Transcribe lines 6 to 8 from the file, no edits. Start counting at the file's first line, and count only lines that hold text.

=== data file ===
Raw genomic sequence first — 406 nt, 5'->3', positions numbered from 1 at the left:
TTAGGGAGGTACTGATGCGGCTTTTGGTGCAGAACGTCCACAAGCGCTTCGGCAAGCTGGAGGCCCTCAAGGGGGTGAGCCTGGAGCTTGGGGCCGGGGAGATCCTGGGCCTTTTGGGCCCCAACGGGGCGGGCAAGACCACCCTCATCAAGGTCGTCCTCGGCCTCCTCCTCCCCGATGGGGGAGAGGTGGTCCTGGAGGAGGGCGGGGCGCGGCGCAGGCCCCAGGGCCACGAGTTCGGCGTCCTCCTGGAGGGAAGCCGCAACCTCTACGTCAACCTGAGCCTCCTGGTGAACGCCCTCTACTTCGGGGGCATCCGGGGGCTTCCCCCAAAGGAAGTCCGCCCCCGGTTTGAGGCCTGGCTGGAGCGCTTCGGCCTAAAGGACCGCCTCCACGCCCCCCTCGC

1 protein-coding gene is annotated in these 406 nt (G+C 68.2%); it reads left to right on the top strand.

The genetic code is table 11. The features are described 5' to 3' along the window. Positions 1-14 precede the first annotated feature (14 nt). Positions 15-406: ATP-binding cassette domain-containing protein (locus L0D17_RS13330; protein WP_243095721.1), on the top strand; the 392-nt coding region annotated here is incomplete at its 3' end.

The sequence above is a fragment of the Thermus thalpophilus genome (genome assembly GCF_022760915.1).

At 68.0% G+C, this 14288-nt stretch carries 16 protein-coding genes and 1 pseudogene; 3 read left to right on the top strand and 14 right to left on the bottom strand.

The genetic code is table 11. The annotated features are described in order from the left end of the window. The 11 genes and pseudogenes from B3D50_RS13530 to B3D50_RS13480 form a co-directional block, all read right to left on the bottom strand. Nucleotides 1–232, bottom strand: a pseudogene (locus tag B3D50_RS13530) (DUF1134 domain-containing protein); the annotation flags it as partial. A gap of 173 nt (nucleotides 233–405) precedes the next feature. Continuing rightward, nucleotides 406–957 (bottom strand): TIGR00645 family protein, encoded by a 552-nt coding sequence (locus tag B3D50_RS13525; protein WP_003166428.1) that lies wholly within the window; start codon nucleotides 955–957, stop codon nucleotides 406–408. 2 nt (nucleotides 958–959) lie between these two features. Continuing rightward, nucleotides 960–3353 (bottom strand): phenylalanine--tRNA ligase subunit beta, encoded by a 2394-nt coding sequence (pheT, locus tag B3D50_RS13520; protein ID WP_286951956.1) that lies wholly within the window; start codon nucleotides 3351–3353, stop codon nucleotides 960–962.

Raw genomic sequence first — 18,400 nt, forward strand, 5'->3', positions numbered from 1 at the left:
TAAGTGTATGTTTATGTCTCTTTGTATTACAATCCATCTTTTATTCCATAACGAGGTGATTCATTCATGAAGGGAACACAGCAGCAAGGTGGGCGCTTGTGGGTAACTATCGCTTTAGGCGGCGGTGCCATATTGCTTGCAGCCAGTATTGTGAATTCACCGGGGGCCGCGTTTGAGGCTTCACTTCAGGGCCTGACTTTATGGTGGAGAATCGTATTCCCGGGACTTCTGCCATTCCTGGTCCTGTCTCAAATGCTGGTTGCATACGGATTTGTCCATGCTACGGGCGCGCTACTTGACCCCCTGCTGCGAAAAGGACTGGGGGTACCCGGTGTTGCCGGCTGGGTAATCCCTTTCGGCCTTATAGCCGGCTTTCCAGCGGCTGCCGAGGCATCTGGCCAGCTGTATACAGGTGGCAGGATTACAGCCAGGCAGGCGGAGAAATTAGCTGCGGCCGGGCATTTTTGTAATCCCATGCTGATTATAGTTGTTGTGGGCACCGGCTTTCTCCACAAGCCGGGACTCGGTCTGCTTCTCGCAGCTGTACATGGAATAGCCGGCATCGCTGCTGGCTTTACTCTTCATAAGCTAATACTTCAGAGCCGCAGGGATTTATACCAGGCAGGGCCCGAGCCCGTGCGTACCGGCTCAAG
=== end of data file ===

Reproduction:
At 68.0% G+C, this 14288-nt stretch carries 16 protein-coding genes and 1 pseudogene; 3 read left to right on the top strand and 14 right to left on the bottom strand.

The genetic code is table 11. The annotated features are described in order from the left end of the window. The 11 genes and pseudogenes from B3D50_RS13530 to B3D50_RS13480 form a co-directional block, all read right to left on the bottom strand. Nucleotides 1–232, bottom strand: a pseudogene (locus tag B3D50_RS13530) (DUF1134 domain-containing protein); the annotation flags it as partial. A gap of 173 nt (nucleotides 233–405) precedes the next feature. Continuing rightward, nucleotides 406–957 (bottom strand): TIGR00645 family protein, encoded by a 552-nt coding sequence (locus tag B3D50_RS13525; protein WP_003166428.1) that lies wholly within the window; start codon nucleotides 955–957, stop codon nucleotides 406–408. 2 nt (nucleotides 958–959) lie between these two features. Continuing rightward, nucleotides 960–3353 (bottom strand): phenylalanine--tRNA ligase subunit beta, encoded by a 2394-nt coding sequence (pheT, locus tag B3D50_RS13520; protein ID WP_286951956.1) that lies wholly within the window; start codon nucleotides 3351–3353, stop codon nucleotides 960–962.

Raw genomic sequence first — 18,400 nt, forward strand, 5'->3', positions numbered from 1 at the left: